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  Fandango The Groovers
Year: 1985
Director: Kevin Reynolds
Stars: Kevin Costner, Judd Nelson, Sam Robards, Chuck Bush, Brian Cesak, Marvin J. McIntyre, Suzy Amis, Glenne Headly, Pepe Serna, E.G. Daily, Robyn Rose, Stanley Grover, Jane A. Johnston
Genre: Comedy, DramaBuy from Amazon
Rating:  7 (from 1 vote)
Review: Gardner (Kevin Costner) is reclining in his dorm room, throwing darts at a picture of himself and his ex-girlfriend (Suzy Amis), but none of the darts hit the image of her face. Getting up, he tears her half from the wall and crumples it up, then goes to join the beginnings of a party in the recreation room, but when the guest of honour is meant to show up to a line of mooning students it's actually two parents who walk through the door, here to see their son Phil (Judd Nelson). And when Kenneth (Sam Robards) does walk in, he's not in a party mood...

The reason for that being he has just broken off his engagement with his fiancée because he's has received his draft card - did I mention this story was set in 1971, when the war in Vietnam was still dragging on? Gardner knows how he feels, but he isn't going to let it get him down, for he has been called up as well, and so begins a modest but effective road movie, based by director Kevin Reynolds on his student film which operated as his calling card for Hollywood. Steven Spielberg was impressed enough to invite him to place the premise of that short in a feature, and all the signs were promising.

Yet when the movie was complete, Spielberg decided he wasn't keen on it, and when it was finally released, it didn't get much of a publicity push and therefore found itself consigned to obscurity as far as eighties movies went. That was not the end of the story, as eventually it began to haunt the memories of those who had caught it in television or taken a chance on this Kevin Costner flick they'd never heard of but was on the shelves of the video store nevertheless, and lo! A cult was born. There are quite a few fans now who count this as their personal discovery, and in truth it's best suited to the under the radar landscape of films that never made the big, or even medium, time.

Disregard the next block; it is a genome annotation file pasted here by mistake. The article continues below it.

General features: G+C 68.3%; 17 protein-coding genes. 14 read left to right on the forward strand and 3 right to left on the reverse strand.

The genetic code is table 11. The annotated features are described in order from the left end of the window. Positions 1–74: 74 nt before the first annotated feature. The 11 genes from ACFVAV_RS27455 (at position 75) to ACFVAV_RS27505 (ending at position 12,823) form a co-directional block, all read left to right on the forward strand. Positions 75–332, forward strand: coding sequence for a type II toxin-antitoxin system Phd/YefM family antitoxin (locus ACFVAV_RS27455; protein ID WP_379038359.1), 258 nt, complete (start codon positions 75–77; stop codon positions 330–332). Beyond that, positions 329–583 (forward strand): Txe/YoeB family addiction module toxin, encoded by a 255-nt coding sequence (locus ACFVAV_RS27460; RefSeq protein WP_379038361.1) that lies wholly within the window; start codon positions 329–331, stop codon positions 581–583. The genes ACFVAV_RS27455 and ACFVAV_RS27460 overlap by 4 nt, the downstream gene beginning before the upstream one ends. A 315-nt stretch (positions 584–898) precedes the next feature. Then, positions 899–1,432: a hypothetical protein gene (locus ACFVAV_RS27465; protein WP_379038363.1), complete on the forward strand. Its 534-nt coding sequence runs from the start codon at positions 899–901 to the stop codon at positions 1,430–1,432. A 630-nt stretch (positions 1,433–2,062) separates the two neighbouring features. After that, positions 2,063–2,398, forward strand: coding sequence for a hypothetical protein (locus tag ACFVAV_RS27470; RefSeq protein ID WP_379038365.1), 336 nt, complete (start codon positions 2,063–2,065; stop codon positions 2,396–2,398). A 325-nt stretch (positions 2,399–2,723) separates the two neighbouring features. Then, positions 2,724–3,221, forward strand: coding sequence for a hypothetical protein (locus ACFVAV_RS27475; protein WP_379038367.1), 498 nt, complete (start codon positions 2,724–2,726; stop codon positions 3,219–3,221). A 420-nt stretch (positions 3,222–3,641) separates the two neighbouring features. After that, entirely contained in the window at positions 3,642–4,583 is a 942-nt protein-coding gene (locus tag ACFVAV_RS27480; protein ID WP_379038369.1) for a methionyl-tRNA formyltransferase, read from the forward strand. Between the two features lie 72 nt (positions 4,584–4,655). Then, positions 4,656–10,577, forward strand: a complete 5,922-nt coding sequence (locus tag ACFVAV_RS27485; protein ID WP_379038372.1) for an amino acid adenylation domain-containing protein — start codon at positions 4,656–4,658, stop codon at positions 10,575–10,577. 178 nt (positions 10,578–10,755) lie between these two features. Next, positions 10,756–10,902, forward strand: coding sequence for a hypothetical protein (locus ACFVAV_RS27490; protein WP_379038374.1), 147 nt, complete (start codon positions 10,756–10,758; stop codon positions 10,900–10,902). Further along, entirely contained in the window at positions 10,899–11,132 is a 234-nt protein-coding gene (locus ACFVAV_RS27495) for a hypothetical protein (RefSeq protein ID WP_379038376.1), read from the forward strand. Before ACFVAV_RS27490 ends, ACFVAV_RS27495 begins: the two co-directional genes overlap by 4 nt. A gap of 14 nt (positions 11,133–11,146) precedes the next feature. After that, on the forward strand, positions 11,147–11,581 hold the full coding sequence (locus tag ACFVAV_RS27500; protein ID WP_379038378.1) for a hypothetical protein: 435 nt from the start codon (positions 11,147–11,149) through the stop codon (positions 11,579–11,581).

Fandango's main strength was that spirit of "Eat, drink and be merry, for tomorrow we die!", which could have descended into wallowing in simple melancholia or even treacly schmaltz, after all the main characters had enough reason to bemoan their lot as college is ending with two of the five guys on the road trip heading off to Vietnam and, it is implied, probable death. Yet as ominous as the future seems, it renders it all the more imperative they seize the day as even if they do survive, the camaraderie they have with each other will not, and they know there is a death of friendship occuring that leaves Gardner all the more intent on going out with a final gesture to the world that he knew how to have fun, no matter that nothing much worked out for the best.

The centrepiece of the plot was what had made up that student film, where Phil is so incensed that his companions think he's a wet blanket that he half-agrees to go on a parachute jump to prove he's no square. This school that runs these opportunities is a one man operation (Marvin J. McIntyre was that man, a peerless performance of hippiedom), and is an altogether ramshackle affair, allowing us to ponder whether it's worth illustrating your capacity for a good time when you might be risking your life. It's the highlight of the movie, and if the rest of it grows too reflective rather than striking the right balance, it was both hilarious in its way and affecting in others. As the adventure unfolds, with one student sleeping through the whole thing, another (Chuck Bush) a monument to serenity under pressure (great Moses impression, too), and Gardner, Phil and Kenneth working out some kind of compromise that sees happiness of sorts, Fandango was a small movie that stayed in the mind like something higher profile. Music by Alan Silvestri.
Reviewer: Graeme Clark


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